May 26, 2024
Gastritis and Pancreatitis

Gastritis and Pancreatitis the top 8 difference

Gastritis and Pancreatitis are both inflammation-related conditions that affect the digestive system, however, they are ascribed to various organs and have distinct sources. Gastritis is the term used to describe inflammation of the stomach’s lining usually caused by infection prolonged use of certain medications or an excessive intake of alcohol.

pancreatitis is a condition that causes inflammation in the pancreas typically due to causes like gallstones, alcohol use, or other medications. Although both can be accompanied by abdominal discomfort and discomfort It’s crucial to know the difference between them to ensure a proper diagnosis and a successful treatment.

Definition of Gastritis

Gastritis is the term used to describe the irritation, inflammation, or eroding of the stomach’s lining. It can happen suddenly (acute gastritis) or progress gradually over time (chronic gastritis). The condition can cause various symptoms, which range from heartburn and indigestion to more serious complications if it is not treated.

Figure 01: Gastritis

Causes of Gastritis

    1. Helicobacter Pylori (H. Pylori) illness: One of the most prevalent causes across the globe. H. Pylori is a type of bacterium which can infect stomachs. If not treated, the infection may cause ulcers and in some instances can increase the chance of developing stomach cancer.
    2. Long-term usage of NSAIDs:  Nonsteroidal anti-inflammatory drugs such as Ibuprofen aspirin, aspirin, and naproxen may decrease the amount of a substance that exists in the stomach. It can assist in shielding the stomach lining from acid in your stomach.
    3. Excessive alcohol consumption: Alcohol can irritate and damage the mucous lining of your stomach, causing acute gastritis.
    4. Autoimmune gastritis: The immune system of the body attacks stomach lining cells. This kind of gastritis is more frequent in those who suffer from other autoimmune conditions like Hashimoto’s Disease or type 1 diabetes.
    5. Bile Reflux: The backflow of bile into the stomach through the bile tract may result in gastritis.
    6. The causes of infections are viruses and bacteria: Besides H. Pylori, other infections caused by viruses and bacteria can cause gastritis, particularly in those who have weak immune systems.
    7. Stress: Extreme strain from major surgical procedures, injuries burns, or serious infections can lead to acute stress gastritis.
    8. Other medications: Besides NSAIDs, other drugs like corticosteroids potassium supplements, chemotherapy, and iron can irritate the stomach liner.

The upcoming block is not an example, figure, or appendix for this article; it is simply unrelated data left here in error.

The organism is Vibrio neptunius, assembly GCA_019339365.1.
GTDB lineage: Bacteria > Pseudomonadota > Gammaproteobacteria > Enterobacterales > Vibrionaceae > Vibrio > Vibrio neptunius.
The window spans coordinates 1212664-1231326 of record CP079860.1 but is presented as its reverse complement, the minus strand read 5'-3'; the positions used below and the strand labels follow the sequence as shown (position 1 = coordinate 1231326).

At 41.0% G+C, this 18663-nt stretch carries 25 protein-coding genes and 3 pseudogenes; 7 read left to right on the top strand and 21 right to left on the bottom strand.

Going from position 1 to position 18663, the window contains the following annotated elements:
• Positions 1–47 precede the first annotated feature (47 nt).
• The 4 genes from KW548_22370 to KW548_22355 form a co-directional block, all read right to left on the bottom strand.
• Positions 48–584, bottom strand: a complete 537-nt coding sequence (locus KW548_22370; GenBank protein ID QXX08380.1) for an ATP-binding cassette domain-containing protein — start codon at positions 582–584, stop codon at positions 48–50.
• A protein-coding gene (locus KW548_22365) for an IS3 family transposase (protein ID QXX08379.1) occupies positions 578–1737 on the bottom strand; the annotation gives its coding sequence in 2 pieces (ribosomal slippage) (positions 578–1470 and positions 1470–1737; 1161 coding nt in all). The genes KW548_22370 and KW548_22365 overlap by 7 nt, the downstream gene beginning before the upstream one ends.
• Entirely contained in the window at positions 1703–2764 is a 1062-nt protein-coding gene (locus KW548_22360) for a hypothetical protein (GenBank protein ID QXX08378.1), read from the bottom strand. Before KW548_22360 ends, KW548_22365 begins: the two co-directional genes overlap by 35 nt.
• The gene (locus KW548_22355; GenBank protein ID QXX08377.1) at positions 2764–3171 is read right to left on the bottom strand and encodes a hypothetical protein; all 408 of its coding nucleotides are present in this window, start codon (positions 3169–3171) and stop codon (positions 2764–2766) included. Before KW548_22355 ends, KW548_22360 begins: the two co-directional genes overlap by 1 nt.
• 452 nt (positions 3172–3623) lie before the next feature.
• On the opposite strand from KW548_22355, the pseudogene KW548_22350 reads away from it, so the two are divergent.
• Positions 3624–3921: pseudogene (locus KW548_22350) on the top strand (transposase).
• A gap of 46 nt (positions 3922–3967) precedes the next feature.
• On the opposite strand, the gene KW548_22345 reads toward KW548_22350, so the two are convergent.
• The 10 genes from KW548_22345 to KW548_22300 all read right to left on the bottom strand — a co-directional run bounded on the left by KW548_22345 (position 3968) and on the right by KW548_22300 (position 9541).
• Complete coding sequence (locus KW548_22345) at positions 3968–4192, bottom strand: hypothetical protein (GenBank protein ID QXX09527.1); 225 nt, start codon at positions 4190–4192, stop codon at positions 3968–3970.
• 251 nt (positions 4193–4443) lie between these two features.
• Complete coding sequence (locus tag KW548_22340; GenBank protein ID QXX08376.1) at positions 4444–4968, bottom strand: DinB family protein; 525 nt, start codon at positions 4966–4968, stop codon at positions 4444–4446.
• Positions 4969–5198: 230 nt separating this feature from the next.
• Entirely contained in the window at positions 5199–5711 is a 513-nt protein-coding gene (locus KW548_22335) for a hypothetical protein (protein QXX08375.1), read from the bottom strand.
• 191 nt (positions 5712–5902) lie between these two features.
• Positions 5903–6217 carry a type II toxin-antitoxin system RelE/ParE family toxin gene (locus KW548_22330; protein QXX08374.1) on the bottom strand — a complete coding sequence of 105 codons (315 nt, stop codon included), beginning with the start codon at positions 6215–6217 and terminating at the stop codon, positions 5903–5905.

9. Crohn’s Disease: It is an inflammatory digestive disease that may also affect the stomach, resulting in gastritis.
    10. Radiotherapy: Exposure to radiation caused by radiotherapy can cause gastritis.
    11. Another cause: Ingestion of toxic substances or foreign objects swallowed or even chronic vomiting may cause gastritis in certain instances.

    It’s important to remember that often gastritis could occur without any clear root. It is essential to speak with medical professionals if anyone suspects they might have gastritis for a correct diagnosis and the appropriate treatment.

Symptoms of Gastritis

Upper abdominal discomfort or pain: It can be manifested as an aching, burning, or gnawing feeling.

  1. Nausea or frequent stomach upset:
  2. Abdominal Bloating: Swollen or full around the abdomen.
  3. Belching: Burping that is frequent or irregular, which can lead to the release of undigested liquid or food items.
  4. Vomiting: Sometimes the vomit could be bloody or display the appearance of coffee grounds, which could indicate stomach bleeding.
  5. Afraid loss: Feeling less hungry or not feeling the urge to eat normally.
  6. Feeling fuller quickly after eating:
  7. Loss of weight: Intentionally lost weight could be due to gastritis that affects the absorption of nutrients or decreases appetite.
  8. The tarry, black stool: Indicative of bleeding in the stomach that can be caused by digestive enzymes, may darken the stool.
  9. Indigestion or heartburn: A burning sensation in the throat or chest.

Diagnosis and Treatment of Gastritis

Diagnosis of Gastritis:

  1. Physical Exam: The doctor may look for tenderness in your abdomen.
  2. Upper endoscopy (EGD): A thin tube with cameras is inserted down the throat and into the stomach. The doctor can observe the stomach lining in real-time and, if needed collect small samples of tissue (biopsy) to be tested in a laboratory.
  3. Blood tests: To check for anemia (which may be caused by stomach bleeding) or to determine evidence of H. Pylori bacteria.
  4. Stool Test: Check for blood or H. Pylori infection.
  5. Breath test: When you’ve eaten a tiny portion of food that contains a radioactive element You’ll be asked to blow into a bag that will be sealed. If H. pylori is present the breath sample will be contaminated with carbon dioxide radioactive.

Treatment of Gastritis:

  1. Treatments to inhibit acidity production: Proton Pump Inhibitors (PPIs) such as omeprazole (Prilosec) and Lansoprazole (Prevacid) as well as Rabeprazole (Aciphex) along with esomeprazole (Nexium) can decrease your acid production. that your stomach produces.
  2. Treatments to lower the production of acid: Acid blockers or H2 blockers such as ranitidine (Zantac) as well as famotidine (Pepcid) and Cimetidine (Tagamet) may provide short-term relief.
  3. Antacids: Antacids available on the market such as Maalox, Mylanta, Rolaids, and Tums can neutralize stomach acid and offer quick relief.
  4. Antibiotics: When H. Pylori bacteria are identified a combination of antibiotics is prescribed to kill the bacteria.
  5. Stomach protection: Medications like sucralfate (Carafate) or misoprostol (Cytotec) may help protect the stomach liner.
  6. Avoiding irritating substances: Cutting down on the consumption of alcohol and avoiding NSAIDs instead of medication for pain can lessen the irritation.